Book Recommendation: The Imperfect Disciple

Imperfect Disciple

Wilson, Jared C.. The Imperfect Disciple: Grace for People Who Can’t Get Their Act Together. Baker Publishing Group.


This year I’m reading (or listening to) a lot of books.  I’m going to share about the ones I find truly helpful and beneficial.  Some of these books will be church planting, some christian living, some will even be…. gasp… secular business/productivity/organizational type books.  None of them will be fiction… I know I’m a wretch (but grace is amazing, right?).  I just prefer to watch my fiction (i.e. movies) then read it (it’s more efficient).  All of the fiction lovers out there either cursed me just now or started to pray for me.  That’s fine. This is my blog.


The first book I am recommending this year is The Imperfect Disciple: Grace for People Who Can’t Get Their Act Together by Jared Wilson.


4 Reasons Why I Read and Enjoyed The Imperfect Disciple

1) I’m always weary of “how to” Christian Living books.

Wilson’s title captured me though, I’m an imperfect disciple.  Sometimes (rarely) I have a semblance of getting it together… other times not so much. I love this statement:

“I want to write a discipleship book for normal people, for people like me who know that discipleship means following Jesus—and we know that following Jesus is totally worth it, because Jesus is the end-all, be-all—but we often find that following Jesus takes us to some pretty difficult places.”

I’m normal.  Jesus is everything to me.  The more I’ve grown as a follower of Jesus the more I’ve seen the messiness of my own soul and been exposed to the messiness of others.  The real Jesus meets these real issues in others and me.  That’s a thing I believe.  That’s a thing that Wilson highlights and I deeply appreciate.

2) Beholding is more important than Behaving

He hits something on the head for me while explaining why we don’t try to behold Jesus (something I know I should do, but frankly struggle to do).  He says, “The very fact we consider something familiar sort of stifles any impulse to study it.”  I’ve found this to be true in my devotions lately.  I know the gospel.  I’ve studied it and heard it for most of my life.  The gospel is a thing I talk about all the time and Jesus is a person I talk about all the time.  You know what though, I’m ashamed to admit this, I fall into a pattern of just doing the right thing (behaving) and not looking at Jesus deeply (beholding).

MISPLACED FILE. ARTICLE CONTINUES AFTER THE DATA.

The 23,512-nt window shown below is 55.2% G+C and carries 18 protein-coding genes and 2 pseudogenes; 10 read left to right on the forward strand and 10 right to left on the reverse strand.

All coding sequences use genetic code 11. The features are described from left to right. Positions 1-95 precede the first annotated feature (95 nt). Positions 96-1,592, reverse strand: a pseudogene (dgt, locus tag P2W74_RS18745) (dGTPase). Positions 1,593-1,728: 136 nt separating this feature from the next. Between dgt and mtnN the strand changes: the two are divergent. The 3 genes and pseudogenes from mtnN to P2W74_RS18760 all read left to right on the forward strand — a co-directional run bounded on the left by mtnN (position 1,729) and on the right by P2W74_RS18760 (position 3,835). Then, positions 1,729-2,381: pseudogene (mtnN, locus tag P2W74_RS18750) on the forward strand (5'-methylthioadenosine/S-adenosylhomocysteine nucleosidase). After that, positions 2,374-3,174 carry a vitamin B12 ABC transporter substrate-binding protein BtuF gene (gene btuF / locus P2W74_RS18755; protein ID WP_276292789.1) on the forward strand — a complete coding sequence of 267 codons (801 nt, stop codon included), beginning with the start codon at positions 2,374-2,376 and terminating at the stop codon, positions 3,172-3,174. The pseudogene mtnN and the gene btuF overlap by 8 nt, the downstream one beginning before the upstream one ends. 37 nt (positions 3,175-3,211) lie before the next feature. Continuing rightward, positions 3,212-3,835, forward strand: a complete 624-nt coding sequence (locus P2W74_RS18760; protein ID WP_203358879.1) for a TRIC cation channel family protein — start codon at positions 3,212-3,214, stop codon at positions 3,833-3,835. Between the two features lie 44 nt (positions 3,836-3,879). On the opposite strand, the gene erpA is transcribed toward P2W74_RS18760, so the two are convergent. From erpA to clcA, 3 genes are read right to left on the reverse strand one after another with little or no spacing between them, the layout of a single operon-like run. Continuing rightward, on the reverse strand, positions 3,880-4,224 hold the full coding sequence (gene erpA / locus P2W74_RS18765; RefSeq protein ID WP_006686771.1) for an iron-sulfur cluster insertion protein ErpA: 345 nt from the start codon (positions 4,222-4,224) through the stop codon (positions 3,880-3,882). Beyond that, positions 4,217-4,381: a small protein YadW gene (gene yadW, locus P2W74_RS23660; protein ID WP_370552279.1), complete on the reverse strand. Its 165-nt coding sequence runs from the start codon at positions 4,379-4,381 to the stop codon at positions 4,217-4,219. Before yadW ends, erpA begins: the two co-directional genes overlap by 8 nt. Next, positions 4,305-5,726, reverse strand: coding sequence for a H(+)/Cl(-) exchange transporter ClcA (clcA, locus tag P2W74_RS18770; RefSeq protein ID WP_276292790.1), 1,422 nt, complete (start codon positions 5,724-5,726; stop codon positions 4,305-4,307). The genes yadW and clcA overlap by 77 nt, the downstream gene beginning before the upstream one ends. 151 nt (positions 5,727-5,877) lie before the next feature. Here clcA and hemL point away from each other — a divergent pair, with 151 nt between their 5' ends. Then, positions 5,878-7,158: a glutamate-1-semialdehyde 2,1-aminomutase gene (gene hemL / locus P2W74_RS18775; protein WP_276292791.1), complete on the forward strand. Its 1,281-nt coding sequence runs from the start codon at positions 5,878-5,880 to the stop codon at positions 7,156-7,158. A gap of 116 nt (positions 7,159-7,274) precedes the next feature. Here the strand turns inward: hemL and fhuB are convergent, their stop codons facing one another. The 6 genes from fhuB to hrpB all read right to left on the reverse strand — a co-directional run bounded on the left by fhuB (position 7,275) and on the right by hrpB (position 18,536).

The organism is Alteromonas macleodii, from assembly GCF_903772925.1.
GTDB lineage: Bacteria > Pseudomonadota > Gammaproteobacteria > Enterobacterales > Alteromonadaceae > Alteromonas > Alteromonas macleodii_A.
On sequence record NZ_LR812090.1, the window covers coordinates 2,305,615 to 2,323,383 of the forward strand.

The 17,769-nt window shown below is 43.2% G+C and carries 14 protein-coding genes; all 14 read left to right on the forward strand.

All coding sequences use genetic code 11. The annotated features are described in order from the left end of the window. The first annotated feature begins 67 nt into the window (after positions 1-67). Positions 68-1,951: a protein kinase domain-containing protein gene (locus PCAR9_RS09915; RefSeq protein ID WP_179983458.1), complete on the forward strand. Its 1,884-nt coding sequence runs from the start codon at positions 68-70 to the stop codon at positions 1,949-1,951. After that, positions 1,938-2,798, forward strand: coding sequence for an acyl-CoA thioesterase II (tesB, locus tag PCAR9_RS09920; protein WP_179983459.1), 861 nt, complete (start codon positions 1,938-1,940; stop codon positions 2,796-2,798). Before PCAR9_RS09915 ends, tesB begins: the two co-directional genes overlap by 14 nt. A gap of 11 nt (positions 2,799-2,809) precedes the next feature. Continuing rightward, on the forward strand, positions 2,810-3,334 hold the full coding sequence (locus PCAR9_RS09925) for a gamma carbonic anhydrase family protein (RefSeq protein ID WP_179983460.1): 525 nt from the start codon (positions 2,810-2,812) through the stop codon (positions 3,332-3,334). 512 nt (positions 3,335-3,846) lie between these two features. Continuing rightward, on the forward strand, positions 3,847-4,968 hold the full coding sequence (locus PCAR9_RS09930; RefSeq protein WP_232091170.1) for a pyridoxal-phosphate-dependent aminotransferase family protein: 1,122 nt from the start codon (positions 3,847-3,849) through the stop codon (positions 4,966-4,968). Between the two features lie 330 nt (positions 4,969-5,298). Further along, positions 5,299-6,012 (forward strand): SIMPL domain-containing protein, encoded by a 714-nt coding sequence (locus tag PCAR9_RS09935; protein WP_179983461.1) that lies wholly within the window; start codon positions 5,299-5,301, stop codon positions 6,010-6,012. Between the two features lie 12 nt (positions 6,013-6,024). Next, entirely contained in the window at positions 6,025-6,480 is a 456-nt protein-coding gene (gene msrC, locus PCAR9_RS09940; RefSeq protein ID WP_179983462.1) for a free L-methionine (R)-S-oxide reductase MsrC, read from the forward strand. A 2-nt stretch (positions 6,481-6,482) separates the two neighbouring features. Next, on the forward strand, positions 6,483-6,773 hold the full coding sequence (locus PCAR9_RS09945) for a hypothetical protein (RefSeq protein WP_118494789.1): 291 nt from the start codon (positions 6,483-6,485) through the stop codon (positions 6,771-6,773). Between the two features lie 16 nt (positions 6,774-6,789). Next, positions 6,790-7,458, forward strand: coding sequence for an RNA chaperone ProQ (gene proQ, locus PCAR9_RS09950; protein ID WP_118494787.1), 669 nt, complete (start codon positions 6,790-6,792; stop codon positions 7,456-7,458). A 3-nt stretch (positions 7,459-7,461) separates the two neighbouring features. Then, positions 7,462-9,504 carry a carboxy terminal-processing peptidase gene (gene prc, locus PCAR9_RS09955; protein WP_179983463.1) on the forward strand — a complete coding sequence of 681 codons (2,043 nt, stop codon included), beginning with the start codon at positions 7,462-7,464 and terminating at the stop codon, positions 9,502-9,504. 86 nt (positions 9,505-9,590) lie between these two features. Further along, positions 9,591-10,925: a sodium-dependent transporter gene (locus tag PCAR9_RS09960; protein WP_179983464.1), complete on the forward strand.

I like how Wilson makes this point early in the book.  He makes it before he gets to chapters that emphasize more common spiritual disciplines like Bible reading or prayer.

3) Spiritual Disciplines are Important

Maybe it is just me, but in the current Christian climate it seems that spiritual disciplines have become almost looked down upon.  Like reading the bible, praying, and attending a local church have become that thing that old people do/did.  I think part of the reason it feels like that is because earlier generations pounded those disciplines so hard that it sounded like doing that stuff was all it took to be close to God.  It felt like they were leaving grace out of the picture.  (I don’t think this is what was actually happening, but it’s what it seemed and felt like).  I like the way Wilson reframes the disciplines:

  • Rhythm of Listening – Study Your Bible
  • Rhythm of Spilling Your Guts – Pray
  • Revolution Will Not Be Instagrammed – Go to church

4) I LOVE Grace

Grace is my favorite thing. Getting what I don’t deserve in God through Jesus.  I LOVE it.  I love how grace is constantly and consistently pounded on throughout the book as the power behind discipleship.  Wilson loves grace, he wrote a whole chapter on it and talks about it throughout.  I need to see that being produces doing.  I need it demonstrated to me.  Wilson does that.


My wife and I frequently lament the lack of reading in our culture. People don’t pick up books.  They consume Netflix (guilty), Hulu (guilty), Sports Radio (guilty), and gobs of other entertainment.  They just don’t read and consider deep thoughts very much.  I’m hoping that doing these reviews will inspire some to read more.  So I’m going to do a recommendation system I’m calling READ IT.  I feel like most books should be read (I wrote one, you should READ IT).  The more capital letters in the the phrase READ IT the more I recommend the book.

I give Wilson’s book a full READ IT

I think you should.  You can get it on Amazon here.

Please note: I reserve the right to delete comments that are offensive or off-topic.

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